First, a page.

Digital Finance: Agreement Reached on European Crypto-Assets Regulation

The EU brings crypto-assets, crypto-assets issuers and crypto-asset service providers under a regulatory framework for the first time.

The Council presidency and the European Parliament reached a provisional agreement on the markets in crypto-assets (“MiCA”) proposal which covers issuers of unbacked crypto-assets, and so-called “stablecoins”, as well as the trading venues and the wallets where crypto-assets are held.

This regulatory framework will protect investors and preserve financial stability, while allowing innovation and fostering the attractiveness of the crypto-asset sector.

MiCA will protect consumers against some of the risks associated with the investment in crypto-assets, and help them avoid fraudulent schemes. With the new rules, crypto-asset service providers will have to respect strong requirements to protect consumers wallets and become liable in case they lose investors’ crypto-assets.

Actors in the crypto-assets market will be required to declare information on their environmental and climate footprint.

To avoid any overlaps with updated legislation on anti-money laundering (AML), which will now also cover crypto-assets, MiCA does not duplicate the anti-money laundering provisions as set out in the newly updated transfer of funds rules agreed on 29 June. However, MiCA requires that the European Banking Authority (“EBA”) will be tasked with maintaining a public register of non-compliant crypto-asset service providers.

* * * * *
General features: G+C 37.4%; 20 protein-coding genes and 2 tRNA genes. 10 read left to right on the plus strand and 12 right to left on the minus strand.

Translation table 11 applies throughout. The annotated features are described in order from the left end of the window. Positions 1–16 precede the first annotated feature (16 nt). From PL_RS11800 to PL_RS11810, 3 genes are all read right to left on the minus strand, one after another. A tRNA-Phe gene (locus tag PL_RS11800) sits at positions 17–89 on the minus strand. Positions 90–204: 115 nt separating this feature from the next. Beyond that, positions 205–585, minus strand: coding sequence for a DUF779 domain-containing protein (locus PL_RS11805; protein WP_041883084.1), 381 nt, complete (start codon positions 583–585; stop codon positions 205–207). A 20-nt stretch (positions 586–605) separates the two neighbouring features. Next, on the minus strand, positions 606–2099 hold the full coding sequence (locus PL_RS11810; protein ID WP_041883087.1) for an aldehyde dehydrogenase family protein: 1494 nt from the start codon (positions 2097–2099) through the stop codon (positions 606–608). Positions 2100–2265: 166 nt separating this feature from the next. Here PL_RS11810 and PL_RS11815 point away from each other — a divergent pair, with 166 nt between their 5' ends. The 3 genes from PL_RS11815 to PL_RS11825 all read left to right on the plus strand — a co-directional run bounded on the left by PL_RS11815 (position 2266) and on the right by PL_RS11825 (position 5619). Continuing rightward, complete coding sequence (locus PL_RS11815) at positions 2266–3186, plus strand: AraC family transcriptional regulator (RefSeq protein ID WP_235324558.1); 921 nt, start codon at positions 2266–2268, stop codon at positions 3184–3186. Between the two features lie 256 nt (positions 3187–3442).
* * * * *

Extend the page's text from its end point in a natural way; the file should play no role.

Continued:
MiCA will protect consumers by requesting stablecoins issuers to build up a sufficiently liquid reserve, with a 1/1 ratio and partly in the form of deposits. Every so-called “stablecoin” holder will be offered a claim at any time and free of charge by the issuer, and the rules governing the operation of the reserve will also provide for an adequate minimum liquidity.

The development of asset-referenced tokens (ARTs) based on a non-European currency, as a widely used means of payment, will be constrained to preserve our monetary sovereignty. Issuers of ARTs will need to have a registered office in the EU to ensure the proper supervision and monitoring of offers to the public of asset-referenced tokens.

Under the provisional agreement crypto-asset service providers (CASPs) will need an authorisation in order to operate within the EU.

Non-fungible tokens (NFTs), i. e. digital assets representing real objects like art, music and videos, will be excluded from the scope except if they fall under existing crypto-asset categories.

The provisional agreement is subject to approval by the Council and the European Parliament before going through the formal adoption procedure.

You can reach further information here.

Kind regards,

Zumbul Attorneys at Law